Saturday, October 4 (6:00-7:30 p.m.)
in front of Miró's Chicago
77 W. Washington St.
Chicago, IL 60602
free and open to the public
You are invited to come to "Sunset with Miró's Chicago," a special performance event that happens in the alcove where Miró's Chicago is found. The performance event -- which includes sound; movement; and projections of NASA photos of the sun, moon, and stars -- is presented in collaboration with the Chicago Temple. The Sound Ensemble members include Josh Beatty (tenor saxophone), Bryan Pardo (alto saxophone, clarinet), Jon Godston (soprano saxophone), Spencer Hutchinson (alto saxophone), Bonbonfera Tim Keenan (percussion), Dan Godston (trumpet), and Dan McNaughton (upright bass).
"Sunset with Miro's Chicago" happens during the Ninth Annual Chicago Calling Arts Festival. Chicago Calling is a multi-arts collaboration festival; during Chicago Calling 2014 people in Chicago work with people outside of Chicago -- both here in the U.S. and abroad. These collaborations include a range of art forms, such as music, dance, film, literature, and intermedia -- and they are prepared or improvised. Some Chicago Calling events involve live feeds between Chicago and other locations.
The Chicago Calling Arts Festival is part of the 19th Annual Chicago Artists Month, which highlights the work of hundreds of artists throughout Chicago with performances, exhibitions, open studios, tours and neighborhood art walks. September 27 – October 31, 2014, Chicago Artists Month (CAM) will invite residents and visitors to meet artists and see their work at venues across Chicago. The 2014 theme, “Crossing Borders,” showcases 20 featured programs and artists in neighborhoods ranging from Avondale to Andersonville, Lakeview to Little Village, West Town to Wicker Park and Lawndale to the Loop.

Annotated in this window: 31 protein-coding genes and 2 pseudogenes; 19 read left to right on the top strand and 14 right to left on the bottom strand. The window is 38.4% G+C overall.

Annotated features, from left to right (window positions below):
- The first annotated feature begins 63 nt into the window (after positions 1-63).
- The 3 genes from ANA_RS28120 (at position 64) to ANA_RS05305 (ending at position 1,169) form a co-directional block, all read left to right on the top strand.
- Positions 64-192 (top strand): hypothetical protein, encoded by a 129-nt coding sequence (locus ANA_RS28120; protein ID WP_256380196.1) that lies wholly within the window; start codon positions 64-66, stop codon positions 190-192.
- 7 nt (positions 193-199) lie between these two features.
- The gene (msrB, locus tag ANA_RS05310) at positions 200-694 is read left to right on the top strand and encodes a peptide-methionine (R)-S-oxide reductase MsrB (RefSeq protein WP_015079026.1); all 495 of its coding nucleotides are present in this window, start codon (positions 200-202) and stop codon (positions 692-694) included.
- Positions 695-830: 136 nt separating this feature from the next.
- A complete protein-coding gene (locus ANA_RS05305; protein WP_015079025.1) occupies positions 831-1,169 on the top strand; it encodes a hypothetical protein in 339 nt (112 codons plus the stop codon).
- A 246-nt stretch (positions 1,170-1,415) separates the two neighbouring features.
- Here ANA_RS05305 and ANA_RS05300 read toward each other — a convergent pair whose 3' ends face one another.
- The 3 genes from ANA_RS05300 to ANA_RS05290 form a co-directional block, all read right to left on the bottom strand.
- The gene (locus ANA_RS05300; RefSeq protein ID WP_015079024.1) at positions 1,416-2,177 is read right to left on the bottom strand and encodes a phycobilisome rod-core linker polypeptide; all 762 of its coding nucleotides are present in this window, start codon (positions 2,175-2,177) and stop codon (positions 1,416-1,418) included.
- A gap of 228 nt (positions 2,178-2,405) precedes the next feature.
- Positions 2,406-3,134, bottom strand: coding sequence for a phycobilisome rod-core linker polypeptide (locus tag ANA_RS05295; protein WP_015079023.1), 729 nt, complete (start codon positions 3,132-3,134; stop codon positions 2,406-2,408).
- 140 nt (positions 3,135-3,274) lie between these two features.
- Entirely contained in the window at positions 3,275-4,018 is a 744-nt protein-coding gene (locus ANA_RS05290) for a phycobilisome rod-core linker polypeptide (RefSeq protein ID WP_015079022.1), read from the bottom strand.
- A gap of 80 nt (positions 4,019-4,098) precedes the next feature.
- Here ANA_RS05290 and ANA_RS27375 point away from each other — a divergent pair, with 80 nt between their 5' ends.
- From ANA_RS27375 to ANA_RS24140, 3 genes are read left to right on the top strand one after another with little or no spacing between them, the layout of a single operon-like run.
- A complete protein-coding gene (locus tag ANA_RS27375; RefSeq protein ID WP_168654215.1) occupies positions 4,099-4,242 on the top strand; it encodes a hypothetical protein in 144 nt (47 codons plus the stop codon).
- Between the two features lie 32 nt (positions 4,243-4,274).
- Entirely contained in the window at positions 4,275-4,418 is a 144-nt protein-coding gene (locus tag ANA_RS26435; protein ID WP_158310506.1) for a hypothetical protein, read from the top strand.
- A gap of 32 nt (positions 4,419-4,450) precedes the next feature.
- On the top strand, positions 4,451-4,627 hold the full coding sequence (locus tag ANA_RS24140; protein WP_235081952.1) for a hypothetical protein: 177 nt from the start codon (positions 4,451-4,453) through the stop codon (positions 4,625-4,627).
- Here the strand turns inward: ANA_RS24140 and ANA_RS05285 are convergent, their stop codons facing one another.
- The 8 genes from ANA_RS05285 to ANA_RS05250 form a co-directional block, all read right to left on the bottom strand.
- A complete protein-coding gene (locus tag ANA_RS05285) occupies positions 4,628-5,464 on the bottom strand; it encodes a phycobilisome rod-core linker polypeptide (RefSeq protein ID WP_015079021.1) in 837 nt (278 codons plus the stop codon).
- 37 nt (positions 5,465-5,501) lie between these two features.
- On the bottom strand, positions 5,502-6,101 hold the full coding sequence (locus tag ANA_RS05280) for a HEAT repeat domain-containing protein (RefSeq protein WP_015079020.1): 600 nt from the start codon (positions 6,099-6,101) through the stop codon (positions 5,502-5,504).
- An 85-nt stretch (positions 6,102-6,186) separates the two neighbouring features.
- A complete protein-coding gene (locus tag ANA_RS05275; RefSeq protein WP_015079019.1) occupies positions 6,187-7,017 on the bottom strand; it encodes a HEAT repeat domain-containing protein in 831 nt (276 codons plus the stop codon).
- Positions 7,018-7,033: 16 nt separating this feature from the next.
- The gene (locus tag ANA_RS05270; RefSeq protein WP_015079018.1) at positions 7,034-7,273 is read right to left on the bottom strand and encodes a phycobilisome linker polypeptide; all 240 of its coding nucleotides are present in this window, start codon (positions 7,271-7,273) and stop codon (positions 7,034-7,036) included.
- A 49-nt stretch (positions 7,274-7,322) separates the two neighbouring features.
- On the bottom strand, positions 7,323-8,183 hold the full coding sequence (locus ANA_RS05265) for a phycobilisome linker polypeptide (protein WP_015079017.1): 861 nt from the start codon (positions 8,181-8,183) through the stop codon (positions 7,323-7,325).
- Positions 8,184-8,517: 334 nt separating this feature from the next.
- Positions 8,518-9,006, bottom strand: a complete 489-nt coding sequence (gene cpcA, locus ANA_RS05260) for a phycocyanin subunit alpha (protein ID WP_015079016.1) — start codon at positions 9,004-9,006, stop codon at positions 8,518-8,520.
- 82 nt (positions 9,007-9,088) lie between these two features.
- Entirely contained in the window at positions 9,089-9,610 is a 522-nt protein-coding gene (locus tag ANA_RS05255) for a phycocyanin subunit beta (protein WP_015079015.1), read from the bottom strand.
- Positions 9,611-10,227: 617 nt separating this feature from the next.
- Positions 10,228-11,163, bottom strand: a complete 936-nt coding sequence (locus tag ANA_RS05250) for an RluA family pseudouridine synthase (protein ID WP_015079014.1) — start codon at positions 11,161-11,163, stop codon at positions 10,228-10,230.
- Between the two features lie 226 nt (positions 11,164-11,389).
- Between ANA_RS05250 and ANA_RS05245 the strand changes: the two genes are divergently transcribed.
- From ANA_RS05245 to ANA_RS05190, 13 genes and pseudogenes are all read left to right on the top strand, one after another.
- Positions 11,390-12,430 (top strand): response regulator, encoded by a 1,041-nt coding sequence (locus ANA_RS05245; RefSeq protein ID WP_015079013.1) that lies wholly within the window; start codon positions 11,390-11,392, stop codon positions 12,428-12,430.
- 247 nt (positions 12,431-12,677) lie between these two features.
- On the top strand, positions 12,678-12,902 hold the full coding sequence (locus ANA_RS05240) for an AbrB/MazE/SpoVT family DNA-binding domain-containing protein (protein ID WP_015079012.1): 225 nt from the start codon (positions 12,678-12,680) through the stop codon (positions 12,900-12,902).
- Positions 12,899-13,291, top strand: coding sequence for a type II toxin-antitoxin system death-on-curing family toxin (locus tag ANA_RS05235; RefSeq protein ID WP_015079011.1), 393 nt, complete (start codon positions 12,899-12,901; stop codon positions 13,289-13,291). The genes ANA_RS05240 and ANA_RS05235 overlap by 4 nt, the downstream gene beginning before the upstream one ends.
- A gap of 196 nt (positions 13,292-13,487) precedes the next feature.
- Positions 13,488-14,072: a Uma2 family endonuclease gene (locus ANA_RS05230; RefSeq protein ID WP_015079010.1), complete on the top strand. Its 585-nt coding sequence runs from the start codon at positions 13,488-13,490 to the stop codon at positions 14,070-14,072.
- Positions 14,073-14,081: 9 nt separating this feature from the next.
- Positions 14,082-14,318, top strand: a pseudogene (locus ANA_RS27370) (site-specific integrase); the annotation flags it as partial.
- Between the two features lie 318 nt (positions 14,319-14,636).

CAM is presented by the Chicago Department of Cultural Affairs and Special Events in collaboration with the Chicago Park District and numerous community partners.
For my interview project with Borderbend, I set out to explore some of the unanswerable questions that have been squirming to escape my mind, and fired them on Chicago artists in search of some marinated wisdom. I ask why art is important in communities, why humans value art, why artists care, and what makes art art. All of their words have helped me on my path as an art student, and a person making sense of this world. Their challenges to survive in the art world of Chicago are inspiring yet devastating, their passions are strong, and their work is meaningful and genuine. Enjoy, and keep your eyes open for any of their upcoming work. Thanks for reading.
- Hannah Brookman